as SF. Ie. Homers Odyssey, Platos Timaeus and
    other works (early Fourth Century BC), Thomas
    Moores Utopia (1515-1516), Francis Bacons The
    New Atlantis (1624), James Harringtons The
    Common Wealth of Oceana (1656), Jonathan Swifts
    Gullivers Travels (1726), Mary Shelleys
    Frankenstein (1818), Robert Louis Stevensons The
    Strange Case of Dr. Jekyll and Mr. Hyde (1888).

16
Two Diverging Trends
  • Jules Verne
  • Focused on inventions, gadgets, little social
    content.
  • H.G. Wells
  • Concerned himself with social aspirations and us
    SF in the context of its influence on humanity.

17
Modern Science Fiction- Asimovs Four Periods
  • 1) Nineteenth Century to early Twentieth
    Century
  • 2) 1926-1938
  • 3) 1938-1945
  • 4) 1945- Present

18
Nineteenth to Early 20th Century
  • Characterized by SF which is rather primitive
    because the concept of science fiction had been
    born, but the basis for the support of science
    fiction did not yet exist. Viewed as improbable
    and therefore trash.

19
1926-1938
  • Is noted by the publication of the magazine
    Amazing Stories by Hugo Gernsback.
  • Promoted idea that stories should be
    scientifically plausible and that logic and
    scientific consistency were key.
  • More like Verne than Wells.
  • Tended to be written by amateurs, rather than
    writers.

20
1938-1945 Early Modern SF
  • Characterized by John W. Campbell editor of
    Astounding Science Fiction.
  • Stressed scientific plausability
  • Raised literary standards
  • Broadened subject matter to politics, business,
    war, religion and philosophy.
  • Originated idea of social science fiction with
    studies about how technology affects humankind.

21
1945-Present
  • The dropping of the atomic bomb made SF a more
    potent reality.
  • SF expands to incorporate a wide range of
    writings. Ie. Margaret Atwoods Handmaids Tale
    and The Blind Assassin to modern SF pulp fiction.

22
Major Themes In Science Fiction
  • Predictions about the Future
  • Aliens
  • The Relationship between humans and science
  • Journeys into the Unknown
  • Social Criticism
  • Thrillers
  • A Mirror of Human Nature (Mans Inhumanity to
    man)
  • The Evolution of Humans

23
Techniques
  • Stock ideas- science fiction operates with a
    system of ideas that often build on each other.
    Ie. Totalitarianism, space travel, tensions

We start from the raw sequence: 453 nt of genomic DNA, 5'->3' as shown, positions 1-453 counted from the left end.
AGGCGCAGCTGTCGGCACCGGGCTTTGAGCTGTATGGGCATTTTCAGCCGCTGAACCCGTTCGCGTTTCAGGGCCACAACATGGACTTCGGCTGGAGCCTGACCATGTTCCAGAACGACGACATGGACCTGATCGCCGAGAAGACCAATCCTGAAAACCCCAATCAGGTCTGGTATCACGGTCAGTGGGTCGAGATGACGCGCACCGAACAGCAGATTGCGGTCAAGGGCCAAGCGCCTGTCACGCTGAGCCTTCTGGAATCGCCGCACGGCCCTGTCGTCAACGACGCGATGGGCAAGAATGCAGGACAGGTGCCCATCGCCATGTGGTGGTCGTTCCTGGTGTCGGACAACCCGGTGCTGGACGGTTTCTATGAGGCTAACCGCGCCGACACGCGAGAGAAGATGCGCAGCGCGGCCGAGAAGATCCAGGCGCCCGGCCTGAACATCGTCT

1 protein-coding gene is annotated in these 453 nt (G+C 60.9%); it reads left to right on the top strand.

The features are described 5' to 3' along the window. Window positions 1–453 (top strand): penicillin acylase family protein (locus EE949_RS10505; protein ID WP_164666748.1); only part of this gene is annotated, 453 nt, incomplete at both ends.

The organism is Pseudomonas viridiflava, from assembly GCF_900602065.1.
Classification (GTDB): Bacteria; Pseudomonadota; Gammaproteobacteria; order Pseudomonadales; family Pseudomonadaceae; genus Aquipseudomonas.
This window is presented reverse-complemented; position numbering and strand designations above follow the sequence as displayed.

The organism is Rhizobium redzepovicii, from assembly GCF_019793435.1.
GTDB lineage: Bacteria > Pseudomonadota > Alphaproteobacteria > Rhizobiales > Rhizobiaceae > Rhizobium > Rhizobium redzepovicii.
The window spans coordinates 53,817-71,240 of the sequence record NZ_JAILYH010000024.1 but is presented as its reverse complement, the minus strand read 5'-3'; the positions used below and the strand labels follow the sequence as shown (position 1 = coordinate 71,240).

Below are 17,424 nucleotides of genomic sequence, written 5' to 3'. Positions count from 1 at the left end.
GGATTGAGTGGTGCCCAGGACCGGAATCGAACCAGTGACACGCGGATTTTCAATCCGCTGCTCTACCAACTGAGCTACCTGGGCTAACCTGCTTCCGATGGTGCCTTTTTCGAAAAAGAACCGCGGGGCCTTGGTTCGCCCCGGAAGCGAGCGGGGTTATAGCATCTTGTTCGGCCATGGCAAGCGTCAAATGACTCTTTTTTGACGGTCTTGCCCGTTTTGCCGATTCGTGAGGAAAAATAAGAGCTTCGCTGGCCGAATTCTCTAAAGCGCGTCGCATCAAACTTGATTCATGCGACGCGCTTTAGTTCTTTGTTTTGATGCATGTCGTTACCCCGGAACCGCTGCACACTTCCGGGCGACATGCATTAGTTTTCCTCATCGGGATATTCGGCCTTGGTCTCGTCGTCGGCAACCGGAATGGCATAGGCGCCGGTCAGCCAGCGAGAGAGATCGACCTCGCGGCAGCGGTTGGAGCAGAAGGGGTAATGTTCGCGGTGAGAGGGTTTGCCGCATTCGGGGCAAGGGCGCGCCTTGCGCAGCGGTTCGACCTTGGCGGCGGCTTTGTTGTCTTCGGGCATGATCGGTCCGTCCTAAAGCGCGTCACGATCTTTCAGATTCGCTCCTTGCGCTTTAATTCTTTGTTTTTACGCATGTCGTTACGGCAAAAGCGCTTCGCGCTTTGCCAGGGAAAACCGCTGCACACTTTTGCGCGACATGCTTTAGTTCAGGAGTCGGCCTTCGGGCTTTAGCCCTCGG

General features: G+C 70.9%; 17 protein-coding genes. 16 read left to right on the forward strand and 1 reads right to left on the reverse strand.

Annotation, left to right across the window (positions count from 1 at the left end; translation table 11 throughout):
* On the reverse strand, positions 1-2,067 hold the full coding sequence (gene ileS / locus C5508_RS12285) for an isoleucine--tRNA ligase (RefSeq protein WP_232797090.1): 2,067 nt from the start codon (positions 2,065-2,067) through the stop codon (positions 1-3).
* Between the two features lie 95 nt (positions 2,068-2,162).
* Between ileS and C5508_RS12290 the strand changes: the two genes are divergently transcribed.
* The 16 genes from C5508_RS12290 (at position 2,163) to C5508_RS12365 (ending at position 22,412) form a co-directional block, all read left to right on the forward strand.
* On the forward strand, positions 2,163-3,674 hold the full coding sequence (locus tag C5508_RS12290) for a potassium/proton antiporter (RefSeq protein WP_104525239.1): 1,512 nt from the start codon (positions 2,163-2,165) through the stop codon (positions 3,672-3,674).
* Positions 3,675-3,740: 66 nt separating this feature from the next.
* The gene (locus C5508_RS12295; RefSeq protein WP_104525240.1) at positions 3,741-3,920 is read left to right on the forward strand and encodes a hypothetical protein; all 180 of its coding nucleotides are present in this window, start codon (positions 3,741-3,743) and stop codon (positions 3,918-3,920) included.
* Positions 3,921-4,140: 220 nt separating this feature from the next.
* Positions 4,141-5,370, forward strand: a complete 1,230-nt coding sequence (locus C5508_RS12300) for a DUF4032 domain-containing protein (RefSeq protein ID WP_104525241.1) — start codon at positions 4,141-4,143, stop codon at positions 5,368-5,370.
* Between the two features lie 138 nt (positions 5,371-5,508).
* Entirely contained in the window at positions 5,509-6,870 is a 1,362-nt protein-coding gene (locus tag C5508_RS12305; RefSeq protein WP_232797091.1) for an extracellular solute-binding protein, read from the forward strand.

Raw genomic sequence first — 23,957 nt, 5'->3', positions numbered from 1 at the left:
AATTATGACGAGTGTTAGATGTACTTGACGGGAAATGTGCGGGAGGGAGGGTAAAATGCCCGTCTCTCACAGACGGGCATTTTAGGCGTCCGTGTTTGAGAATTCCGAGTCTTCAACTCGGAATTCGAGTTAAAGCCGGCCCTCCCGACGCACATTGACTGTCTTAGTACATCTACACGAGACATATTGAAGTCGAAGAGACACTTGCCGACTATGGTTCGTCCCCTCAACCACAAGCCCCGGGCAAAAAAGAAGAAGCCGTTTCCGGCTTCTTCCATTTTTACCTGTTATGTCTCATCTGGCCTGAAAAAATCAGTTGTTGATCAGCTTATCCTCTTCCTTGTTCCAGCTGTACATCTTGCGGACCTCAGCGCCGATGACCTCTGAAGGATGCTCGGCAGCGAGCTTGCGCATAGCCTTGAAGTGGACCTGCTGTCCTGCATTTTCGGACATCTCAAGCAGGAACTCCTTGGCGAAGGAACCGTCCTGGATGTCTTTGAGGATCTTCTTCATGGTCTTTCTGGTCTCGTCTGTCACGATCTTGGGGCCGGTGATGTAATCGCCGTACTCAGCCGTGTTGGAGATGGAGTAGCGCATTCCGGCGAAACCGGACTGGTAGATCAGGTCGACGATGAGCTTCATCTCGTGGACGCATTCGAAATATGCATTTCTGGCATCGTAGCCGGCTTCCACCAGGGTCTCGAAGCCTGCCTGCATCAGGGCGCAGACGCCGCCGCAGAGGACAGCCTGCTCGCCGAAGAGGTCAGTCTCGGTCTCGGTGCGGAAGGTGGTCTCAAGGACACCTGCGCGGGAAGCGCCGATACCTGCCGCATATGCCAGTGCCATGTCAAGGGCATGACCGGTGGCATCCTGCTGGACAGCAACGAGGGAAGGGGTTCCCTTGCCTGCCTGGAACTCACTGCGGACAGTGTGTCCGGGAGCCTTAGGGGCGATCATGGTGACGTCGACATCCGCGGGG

between individualism and common good.
  • Characterization- characters often represent
    ideas.
  • Plots- the basic story.
  • Extrapolation- SF extrapolates of predicts
    certain conditions on the basis of existing
    knowledge.
  • Suspension of Disbelief- SF must establish an
    aura of realism by suspending the readers
    disbelief. Ie. Frank Herberts Dune features a
    quote from historical documents at the start of
    each chapter.

24
Evaluating Science Fiction
  • Scientific- SF can be used to promote or
    challenge scientific ideas. Ie. Cyrano de
    Bergeracs A Voyage to the Moon (1656) promoted
    the idea that planets revolve around the sun and
    the world is made up of atoms. It also predicted
    that someday rockets may take us to outer space.
  • You can evaluate the text in terms of the
    plausibility of the science presented.

25
Evaluating Science Fiction
  • Literary- science fiction should be judged by the
    same standards as other literature. Is it well
    written? Entertaining? Is the plot well
    structured? Is the plot unified? Are the
    characters well rounded? Is the work consistent?
    Has it been well researched?

26
Evaluating Science Fiction
  • Intellectual-
  • Does it Spur the imagination?
  • Does it stretch our minds?
  • Does it serve as forum for the discussion of
    topics that plague mankind?
  • Can it help us interpret our present world?
  • Does it expand our cultural mythology?

27
Evaluating Science Fiction
  • Sociological- SF often offers a dramatic form of
    social content. There are several major concerns
    of modern society reflected in Science fiction
  • 1) The Possibility of the Destruction of the
    World
  • 2) What happens to those who survive the
    destruction of the world
  • 3) Ecological Devastation- Overpopulation,
    Starvation, Pollution
  • 4) Thought Control
  • 5) Rise of the Machines
  • 6) Genetic Manipulation- the boundaries of
    Humanity

28
Evaluating Science Fiction
  • Psychological- SF reflects the wishes, hopes,
    fears, inner stresses and tensions of an era.
    (H.L. Gold)
  • Security, new frontiers, progress, superstition,
    pride, rebellions tendencies have all been
    important points to consider.

29
Evaluating Science Fiction
  • Philosophical- Science fiction is an excellent
    forum in which to present philosophical issues.
    Ie. H.G. Wells (1896) uses The Island of Dr.
    Moreau to question how far science should go in
    interfering with nature. (One could draw similar
    parallels with movies like Gattaca)